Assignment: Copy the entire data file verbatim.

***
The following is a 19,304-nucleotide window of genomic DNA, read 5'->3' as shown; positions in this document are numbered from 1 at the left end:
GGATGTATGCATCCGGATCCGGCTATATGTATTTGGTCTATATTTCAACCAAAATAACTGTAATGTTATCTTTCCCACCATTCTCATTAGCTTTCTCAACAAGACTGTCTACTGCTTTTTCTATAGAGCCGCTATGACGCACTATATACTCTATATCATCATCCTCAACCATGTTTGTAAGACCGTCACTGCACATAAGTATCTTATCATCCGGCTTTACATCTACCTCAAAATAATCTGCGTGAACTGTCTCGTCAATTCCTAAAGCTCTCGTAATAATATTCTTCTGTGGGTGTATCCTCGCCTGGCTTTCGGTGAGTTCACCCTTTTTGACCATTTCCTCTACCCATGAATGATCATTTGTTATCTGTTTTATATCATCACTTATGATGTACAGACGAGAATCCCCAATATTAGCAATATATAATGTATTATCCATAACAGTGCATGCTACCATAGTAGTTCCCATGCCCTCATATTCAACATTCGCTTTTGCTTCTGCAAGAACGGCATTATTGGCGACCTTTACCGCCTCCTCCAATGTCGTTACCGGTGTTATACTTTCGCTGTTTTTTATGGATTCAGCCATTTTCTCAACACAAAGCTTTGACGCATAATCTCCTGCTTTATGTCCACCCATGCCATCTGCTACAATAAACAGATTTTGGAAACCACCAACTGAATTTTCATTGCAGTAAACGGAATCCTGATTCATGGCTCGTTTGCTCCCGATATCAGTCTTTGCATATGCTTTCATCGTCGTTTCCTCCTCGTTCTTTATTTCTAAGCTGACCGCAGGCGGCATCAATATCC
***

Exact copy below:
The following is a 19,304-nucleotide window of genomic DNA, read 5'->3' as shown; positions in this document are numbered from 1 at the left end:
GGATGTATGCATCCGGATCCGGCTATATGTATTTGGTCTATATTTCAACCAAAATAACTGTAATGTTATCTTTCCCACCATTCTCATTAGCTTTCTCAACAAGACTGTCTACTGCTTTTTCTATAGAGCCGCTATGACGCACTATATACTCTATATCATCATCCTCAACCATGTTTGTAAGACCGTCACTGCACATAAGTATCTTATCATCCGGCTTTACATCTACCTCAAAATAATCTGCGTGAACTGTCTCGTCAATTCCTAAAGCTCTCGTAATAATATTCTTCTGTGGGTGTATCCTCGCCTGGCTTTCGGTGAGTTCACCCTTTTTGACCATTTCCTCTACCCATGAATGATCATTTGTTATCTGTTTTATATCATCACTTATGATGTACAGACGAGAATCCCCAATATTAGCAATATATAATGTATTATCCATAACAGTGCATGCTACCATAGTAGTTCCCATGCCCTCATATTCAACATTCGCTTTTGCTTCTGCAAGAACGGCATTATTGGCGACCTTTACCGCCTCCTCCAATGTCGTTACCGGTGTTATACTTTCGCTGTTTTTTATGGATTCAGCCATTTTCTCAACACAAAGCTTTGACGCATAATCTCCTGCTTTATGTCCACCCATGCCATCTGCTACAATAAACAGATTTTGGAAACCACCAACTGAATTTTCATTGCAGTAAACGGAATCCTGATTCATGGCTCGTTTGCTCCCGATATCAGTCTTTGCATATGCTTTCATCGTCGTTTCCTCCTCGTTCTTTATTTCTAAGCTGACCGCAGGCGGCATCAATATCC